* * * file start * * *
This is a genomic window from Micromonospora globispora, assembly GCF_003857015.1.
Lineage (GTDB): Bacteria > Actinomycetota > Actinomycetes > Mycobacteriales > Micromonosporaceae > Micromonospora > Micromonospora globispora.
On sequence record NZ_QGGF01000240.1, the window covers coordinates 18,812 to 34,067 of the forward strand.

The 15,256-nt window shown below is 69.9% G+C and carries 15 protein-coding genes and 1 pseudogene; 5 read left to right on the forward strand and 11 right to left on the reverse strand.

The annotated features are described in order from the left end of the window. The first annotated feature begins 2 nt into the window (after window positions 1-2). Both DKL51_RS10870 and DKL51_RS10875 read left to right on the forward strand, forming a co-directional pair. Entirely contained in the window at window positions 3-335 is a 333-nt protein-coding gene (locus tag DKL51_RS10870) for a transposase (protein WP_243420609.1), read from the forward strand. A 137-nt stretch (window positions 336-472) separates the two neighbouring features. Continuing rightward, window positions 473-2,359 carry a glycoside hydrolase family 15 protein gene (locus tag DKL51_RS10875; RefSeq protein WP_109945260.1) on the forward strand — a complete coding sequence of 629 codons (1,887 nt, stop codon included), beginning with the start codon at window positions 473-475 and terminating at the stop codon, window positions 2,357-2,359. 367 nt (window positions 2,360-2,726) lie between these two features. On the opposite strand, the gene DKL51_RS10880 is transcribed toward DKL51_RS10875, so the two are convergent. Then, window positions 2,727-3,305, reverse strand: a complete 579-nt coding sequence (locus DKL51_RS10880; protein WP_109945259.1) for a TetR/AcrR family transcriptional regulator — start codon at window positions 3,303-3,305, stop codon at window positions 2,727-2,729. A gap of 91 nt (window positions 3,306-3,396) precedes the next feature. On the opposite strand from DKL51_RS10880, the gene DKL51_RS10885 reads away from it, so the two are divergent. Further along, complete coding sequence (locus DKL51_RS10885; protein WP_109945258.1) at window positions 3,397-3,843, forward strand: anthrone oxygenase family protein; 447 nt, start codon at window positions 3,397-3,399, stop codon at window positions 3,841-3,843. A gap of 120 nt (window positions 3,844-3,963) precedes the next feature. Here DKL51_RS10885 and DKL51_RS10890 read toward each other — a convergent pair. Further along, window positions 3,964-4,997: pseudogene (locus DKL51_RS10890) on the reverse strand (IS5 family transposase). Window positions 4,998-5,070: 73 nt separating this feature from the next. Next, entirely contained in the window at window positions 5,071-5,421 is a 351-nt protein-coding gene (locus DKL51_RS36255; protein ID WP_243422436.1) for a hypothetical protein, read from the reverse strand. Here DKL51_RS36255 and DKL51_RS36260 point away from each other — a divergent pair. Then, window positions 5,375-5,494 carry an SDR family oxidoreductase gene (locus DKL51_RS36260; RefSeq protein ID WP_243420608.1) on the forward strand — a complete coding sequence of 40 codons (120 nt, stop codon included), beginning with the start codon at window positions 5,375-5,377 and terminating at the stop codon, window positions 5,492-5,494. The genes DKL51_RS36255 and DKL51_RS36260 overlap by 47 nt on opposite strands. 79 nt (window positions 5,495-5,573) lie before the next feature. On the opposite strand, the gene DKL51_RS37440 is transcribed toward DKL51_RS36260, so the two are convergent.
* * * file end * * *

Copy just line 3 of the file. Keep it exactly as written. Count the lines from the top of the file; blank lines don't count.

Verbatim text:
On sequence record NZ_QGGF01000240.1, the window covers coordinates 18,812 to 34,067 of the forward strand.